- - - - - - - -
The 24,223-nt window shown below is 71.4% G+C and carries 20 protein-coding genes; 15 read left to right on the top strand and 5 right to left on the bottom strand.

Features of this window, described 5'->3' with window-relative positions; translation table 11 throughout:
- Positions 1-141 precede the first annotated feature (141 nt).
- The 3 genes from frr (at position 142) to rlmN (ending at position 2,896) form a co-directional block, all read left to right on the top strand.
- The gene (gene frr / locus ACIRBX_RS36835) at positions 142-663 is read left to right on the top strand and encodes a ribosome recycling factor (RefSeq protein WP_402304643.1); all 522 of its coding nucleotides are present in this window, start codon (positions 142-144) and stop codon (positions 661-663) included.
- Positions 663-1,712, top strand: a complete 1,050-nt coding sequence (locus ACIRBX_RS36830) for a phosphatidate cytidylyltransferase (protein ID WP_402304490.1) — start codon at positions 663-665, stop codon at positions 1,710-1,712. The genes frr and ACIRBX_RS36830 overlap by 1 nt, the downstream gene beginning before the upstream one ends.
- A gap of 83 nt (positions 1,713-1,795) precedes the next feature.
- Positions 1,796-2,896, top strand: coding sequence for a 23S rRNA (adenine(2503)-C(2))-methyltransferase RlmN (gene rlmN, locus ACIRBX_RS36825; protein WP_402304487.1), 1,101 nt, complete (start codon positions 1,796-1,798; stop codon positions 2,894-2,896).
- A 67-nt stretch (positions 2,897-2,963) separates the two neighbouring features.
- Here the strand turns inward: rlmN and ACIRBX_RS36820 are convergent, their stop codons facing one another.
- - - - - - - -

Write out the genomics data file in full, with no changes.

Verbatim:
The 24,223-nt window shown below is 71.4% G+C and carries 20 protein-coding genes; 15 read left to right on the top strand and 5 right to left on the bottom strand.

Features of this window, described 5'->3' with window-relative positions; translation table 11 throughout:
- Positions 1-141 precede the first annotated feature (141 nt).
- The 3 genes from frr (at position 142) to rlmN (ending at position 2,896) form a co-directional block, all read left to right on the top strand.
- The gene (gene frr / locus ACIRBX_RS36835) at positions 142-663 is read left to right on the top strand and encodes a ribosome recycling factor (RefSeq protein WP_402304643.1); all 522 of its coding nucleotides are present in this window, start codon (positions 142-144) and stop codon (positions 661-663) included.
- Positions 663-1,712, top strand: a complete 1,050-nt coding sequence (locus ACIRBX_RS36830) for a phosphatidate cytidylyltransferase (protein ID WP_402304490.1) — start codon at positions 663-665, stop codon at positions 1,710-1,712. The genes frr and ACIRBX_RS36830 overlap by 1 nt, the downstream gene beginning before the upstream one ends.
- A gap of 83 nt (positions 1,713-1,795) precedes the next feature.
- Positions 1,796-2,896, top strand: coding sequence for a 23S rRNA (adenine(2503)-C(2))-methyltransferase RlmN (gene rlmN, locus ACIRBX_RS36825; protein WP_402304487.1), 1,101 nt, complete (start codon positions 1,796-1,798; stop codon positions 2,894-2,896).
- A 67-nt stretch (positions 2,897-2,963) separates the two neighbouring features.
- Here the strand turns inward: rlmN and ACIRBX_RS36820 are convergent, their stop codons facing one another.